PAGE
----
Print this trip dossier

At Journey Latin America we use cookies to give you the best experience on our website. By continuing to browse, we'll assume that you are happy to receive all cookies on our website.
Find out more

My Enquiry is for
Contact details
August 07th, 2015

So Uruguay who likes meat


By Tom Parrott
Product and Marketing

What links a typhoid outbreak in Aberdeen in 1964, a staple ration of the British army for over 50 years, three century-old football clubs and a UNESCO heritage site?

On the edge of the Uruguay river about a hundred miles north of Buenos Aires in Western Uruguay sits the city of Fray Bentos and the decaying remains of one of the largest industrial meat processing plants in Latin America.

The Fray Bentos Factory in Uruguay

In 1847 one of the founders of organic chemistry, Justus von Liebig was looking for a way to promote a new of extract of meat he had come up with; a thick, dark syrup named Extractum Carnis. Von Liebig believed his process would help feed the urban poor by supply essential nutrients in his new liquid beef extract. He had attempted to produce his extract in Europe, but the cost of meat to produce it meant it was simply uneconomic

A German railway engineer named George Giebert had heard about Von Liebig’s invention and saw the potential of producing it at an industrial scale in Latin America. His idea was simple. The carcasses of animals killed for their hides lay rotting in the pampas around Uruguay and Argentina (Buenos Aires is named quite literally ‘good airs’ as the city was the only place where the stench of rotting meat was absent):he would use the discarded meat and set up a factory to produce Von Liebig’s extract at a third of the cost of European meat. After consulting with local ranchers and securing the necessary capital, the factory opened in 1864 under the name Liebig’s Extract of Meat Company.

Liebig's Meat extract

The product proved a great success; sold under the name Lemco, it set the model for industrial food production and distribution and helped bring the industrial revolution to Latin America. When Von Liebig died in 1847, Giebert expanded the business, building a large ‘Casa Grande‘ in the grounds of factory and by taking advantage of the recent developments in canning technology he was able to produce corned beef on an unimaginable scale. It was reported that an animal was processed every five minutes. The generals of the American Civil War saw the usefulness of an easy to use, nutritious food which was both easy to transport, and had a long shelf life. So did the British army which used the Fray Bentos corned beef as a daily ration for its soldiers during both world wars. In 1924, two Liverpudlian pioneers in refrigeration; William and Edmund Vestey bought the meat processing plant and started shipping frozen meat products using the same distribution model. Liebig’s Extract of Meat Company bought some buildings on the banks of the Thames in London and Lemco was replaced by an even-cheaper-to-produce extract with the help of Sir Henry Roscoe; today we know it as the humble Oxo cube.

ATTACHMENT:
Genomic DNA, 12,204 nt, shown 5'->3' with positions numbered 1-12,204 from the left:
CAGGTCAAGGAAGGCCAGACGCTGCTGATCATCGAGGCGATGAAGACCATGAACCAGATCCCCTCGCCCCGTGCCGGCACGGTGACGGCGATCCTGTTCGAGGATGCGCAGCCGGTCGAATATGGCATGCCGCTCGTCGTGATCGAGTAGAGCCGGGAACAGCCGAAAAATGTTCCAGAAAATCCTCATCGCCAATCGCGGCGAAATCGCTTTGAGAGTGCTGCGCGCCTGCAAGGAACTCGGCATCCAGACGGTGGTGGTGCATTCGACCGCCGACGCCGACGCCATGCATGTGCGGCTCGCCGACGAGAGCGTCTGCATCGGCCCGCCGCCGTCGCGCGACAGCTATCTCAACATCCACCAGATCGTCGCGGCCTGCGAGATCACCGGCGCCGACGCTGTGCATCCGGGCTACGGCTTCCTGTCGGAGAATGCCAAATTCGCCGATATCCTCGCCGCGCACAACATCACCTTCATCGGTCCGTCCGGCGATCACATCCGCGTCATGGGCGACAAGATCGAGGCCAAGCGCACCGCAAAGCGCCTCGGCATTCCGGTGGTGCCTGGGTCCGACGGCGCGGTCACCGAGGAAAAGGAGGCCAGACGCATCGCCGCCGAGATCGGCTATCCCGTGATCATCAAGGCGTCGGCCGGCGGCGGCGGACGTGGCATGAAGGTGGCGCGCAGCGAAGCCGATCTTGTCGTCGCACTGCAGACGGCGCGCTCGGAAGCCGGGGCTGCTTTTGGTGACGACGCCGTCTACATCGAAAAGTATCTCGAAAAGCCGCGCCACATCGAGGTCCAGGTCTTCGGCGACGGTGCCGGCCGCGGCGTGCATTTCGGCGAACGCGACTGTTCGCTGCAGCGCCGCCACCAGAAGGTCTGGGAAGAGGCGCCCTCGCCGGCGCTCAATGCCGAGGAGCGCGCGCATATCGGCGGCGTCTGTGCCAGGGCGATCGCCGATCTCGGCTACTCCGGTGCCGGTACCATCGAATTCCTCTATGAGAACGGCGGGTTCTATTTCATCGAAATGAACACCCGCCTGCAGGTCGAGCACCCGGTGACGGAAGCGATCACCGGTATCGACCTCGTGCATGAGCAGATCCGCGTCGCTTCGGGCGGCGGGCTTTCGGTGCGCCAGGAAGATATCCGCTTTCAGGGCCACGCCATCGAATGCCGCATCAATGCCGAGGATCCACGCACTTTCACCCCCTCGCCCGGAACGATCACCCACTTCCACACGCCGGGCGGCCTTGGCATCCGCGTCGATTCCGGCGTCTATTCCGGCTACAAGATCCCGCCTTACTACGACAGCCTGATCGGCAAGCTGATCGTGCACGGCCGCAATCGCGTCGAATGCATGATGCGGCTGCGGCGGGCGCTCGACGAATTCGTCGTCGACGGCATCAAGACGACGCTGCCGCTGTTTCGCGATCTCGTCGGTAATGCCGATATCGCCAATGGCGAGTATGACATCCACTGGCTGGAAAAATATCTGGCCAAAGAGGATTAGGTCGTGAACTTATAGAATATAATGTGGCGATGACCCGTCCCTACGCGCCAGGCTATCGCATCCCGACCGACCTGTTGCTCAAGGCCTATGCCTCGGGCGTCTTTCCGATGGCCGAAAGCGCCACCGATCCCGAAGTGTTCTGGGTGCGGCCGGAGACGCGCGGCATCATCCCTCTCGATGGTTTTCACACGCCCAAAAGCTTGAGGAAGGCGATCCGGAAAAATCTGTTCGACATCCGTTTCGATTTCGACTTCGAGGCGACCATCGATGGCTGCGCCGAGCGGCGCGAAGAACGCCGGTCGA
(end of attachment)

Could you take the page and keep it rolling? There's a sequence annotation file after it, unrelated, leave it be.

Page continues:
Fray Bentos Factory in Uruguay

The company and the meat processing plant was huge part of the Uruguayan economy and the cattle sector remains so. The factory brought thousands of Europeans immigrants over and during their free time these employees played football. The teams were all founded around the turn of the century and I imagine were eager to play against the also recently founded Buenos Aires football club to the south. The small town that housed the workers within the site of the factory also had a school and a hospital. 

Fray Bentos Factory in Uruguay

In 1964 an outbreak of typhoid in Aberdeen, Scotland was traced back to a can of Fray Bentos corned beef which had contaminated the meat slicing machine at the grocery shop of William Low. Thankfully there were no fatalities from the outbreak but the damage was irreparable. The reputation of Fray Bentos started to dwindle and with the UK’s entry into the European Union trade was affected and the factory ceased production in 1979, six years after the Uruguayan coup d’état.

In 2005, a museum dedicated to the Industrial Revolution in Latin America opened in the factory and earlier this year UNESCO awarded it Heritage Site status due to the juicy chunk of history of global meat production and distribution within its walls.

Post a comment

What our clients say

0 of 0

97% of our clients rated their experience with us as Excellent or Good.

0 of 0

What our clients say

0 of 0

97% of our clients rated their experience with us as Excellent or Good.

0 of 0

Upcoming Events

See full Event Listing

Other holidays you may be interested in

Ataco, El Salvador

Undiscovered Nicaragua and El Salvador

Private journey

19 days from £3,781pp

Falklands seagull

Chile and the Falklands Wildlife Holiday: Penguins and albatrosses

Private journey

14 days from £5,835pp


Alcion: Central America Discovery

Group tour

22 days from £2,448pp

Cuban musicians

Value Cuba: Cuba at a glance

Private journey

11 days from £1,184pp

Other articles you may like

Browse our inspiration area of the site. It's packed with insider travel tips, Top5s, competitions, events, recipes and holiday ideas for Central and South America sure to whet your travel appetite.

Page Full Path: /sitecore/content/JLA/Home/travel-inspiration/food-and-drink/Uruguay-who-likes-meat

Page ID: {15955EAE-61F8-442B-81C7-80088FAAC7AB}

Page Name: Uruguay-who-likes-meat

Page Display Name: So Uruguay who likes meat

Page Template Name: T031-PapagaioBlogPost

Page Template ID: {ECC6A232-9784-4CC7-BA26-18421546B8F5}

Parent ID: {7F1A77A3-15A4-459E-BFDE-E4C0A0C461A5}

Parent Name: food-and-drink

Parent Display Name: Food & Drink

Parent Template Name: T029-PapagaioCategoryListing

Parent Template ID: {4D163066-ED7E-48E6-AF31-34B6C47536CD}